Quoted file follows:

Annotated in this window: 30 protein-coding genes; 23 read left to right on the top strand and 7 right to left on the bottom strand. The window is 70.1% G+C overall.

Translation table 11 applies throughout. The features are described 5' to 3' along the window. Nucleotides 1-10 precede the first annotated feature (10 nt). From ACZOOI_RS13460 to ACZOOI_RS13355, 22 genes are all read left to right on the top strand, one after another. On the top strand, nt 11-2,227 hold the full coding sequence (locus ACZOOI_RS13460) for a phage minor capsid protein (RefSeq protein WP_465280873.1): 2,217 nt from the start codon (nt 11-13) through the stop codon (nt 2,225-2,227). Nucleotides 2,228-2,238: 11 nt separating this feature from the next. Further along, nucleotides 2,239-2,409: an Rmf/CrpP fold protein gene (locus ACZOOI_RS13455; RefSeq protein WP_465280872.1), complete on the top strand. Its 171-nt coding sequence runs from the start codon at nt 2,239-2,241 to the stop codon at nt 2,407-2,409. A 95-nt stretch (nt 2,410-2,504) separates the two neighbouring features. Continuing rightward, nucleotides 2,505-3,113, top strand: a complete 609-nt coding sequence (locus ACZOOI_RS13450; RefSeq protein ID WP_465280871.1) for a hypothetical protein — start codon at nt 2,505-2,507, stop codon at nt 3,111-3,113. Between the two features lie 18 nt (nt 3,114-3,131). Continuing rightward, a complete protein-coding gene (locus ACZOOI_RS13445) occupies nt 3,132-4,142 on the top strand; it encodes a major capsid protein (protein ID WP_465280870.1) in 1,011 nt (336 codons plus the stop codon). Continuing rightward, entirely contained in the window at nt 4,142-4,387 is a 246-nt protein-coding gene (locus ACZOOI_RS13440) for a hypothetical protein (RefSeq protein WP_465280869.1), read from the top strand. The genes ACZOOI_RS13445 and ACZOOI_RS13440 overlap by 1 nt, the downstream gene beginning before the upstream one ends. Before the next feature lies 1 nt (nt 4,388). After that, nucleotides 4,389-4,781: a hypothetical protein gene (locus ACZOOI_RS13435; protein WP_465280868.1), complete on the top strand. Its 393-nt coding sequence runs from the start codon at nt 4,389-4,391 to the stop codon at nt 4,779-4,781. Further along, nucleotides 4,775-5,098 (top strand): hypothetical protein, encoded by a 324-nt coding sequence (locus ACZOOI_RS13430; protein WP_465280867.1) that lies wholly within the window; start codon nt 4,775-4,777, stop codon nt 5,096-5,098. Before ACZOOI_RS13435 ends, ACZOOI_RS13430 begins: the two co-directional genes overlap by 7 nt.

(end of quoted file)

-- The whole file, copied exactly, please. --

Annotated in this window: 30 protein-coding genes; 23 read left to right on the top strand and 7 right to left on the bottom strand. The window is 70.1% G+C overall.

Translation table 11 applies throughout. The features are described 5' to 3' along the window. Nucleotides 1-10 precede the first annotated feature (10 nt). From ACZOOI_RS13460 to ACZOOI_RS13355, 22 genes are all read left to right on the top strand, one after another. On the top strand, nt 11-2,227 hold the full coding sequence (locus ACZOOI_RS13460) for a phage minor capsid protein (RefSeq protein WP_465280873.1): 2,217 nt from the start codon (nt 11-13) through the stop codon (nt 2,225-2,227). Nucleotides 2,228-2,238: 11 nt separating this feature from the next. Further along, nucleotides 2,239-2,409: an Rmf/CrpP fold protein gene (locus ACZOOI_RS13455; RefSeq protein WP_465280872.1), complete on the top strand. Its 171-nt coding sequence runs from the start codon at nt 2,239-2,241 to the stop codon at nt 2,407-2,409. A 95-nt stretch (nt 2,410-2,504) separates the two neighbouring features. Continuing rightward, nucleotides 2,505-3,113, top strand: a complete 609-nt coding sequence (locus ACZOOI_RS13450; RefSeq protein ID WP_465280871.1) for a hypothetical protein — start codon at nt 2,505-2,507, stop codon at nt 3,111-3,113. Between the two features lie 18 nt (nt 3,114-3,131). Continuing rightward, a complete protein-coding gene (locus ACZOOI_RS13445) occupies nt 3,132-4,142 on the top strand; it encodes a major capsid protein (protein ID WP_465280870.1) in 1,011 nt (336 codons plus the stop codon). Continuing rightward, entirely contained in the window at nt 4,142-4,387 is a 246-nt protein-coding gene (locus ACZOOI_RS13440) for a hypothetical protein (RefSeq protein WP_465280869.1), read from the top strand. The genes ACZOOI_RS13445 and ACZOOI_RS13440 overlap by 1 nt, the downstream gene beginning before the upstream one ends. Before the next feature lies 1 nt (nt 4,388). After that, nucleotides 4,389-4,781: a hypothetical protein gene (locus ACZOOI_RS13435; protein WP_465280868.1), complete on the top strand. Its 393-nt coding sequence runs from the start codon at nt 4,389-4,391 to the stop codon at nt 4,779-4,781. Further along, nucleotides 4,775-5,098 (top strand): hypothetical protein, encoded by a 324-nt coding sequence (locus ACZOOI_RS13430; protein WP_465280867.1) that lies wholly within the window; start codon nt 4,775-4,777, stop codon nt 5,096-5,098. Before ACZOOI_RS13435 ends, ACZOOI_RS13430 begins: the two co-directional genes overlap by 7 nt.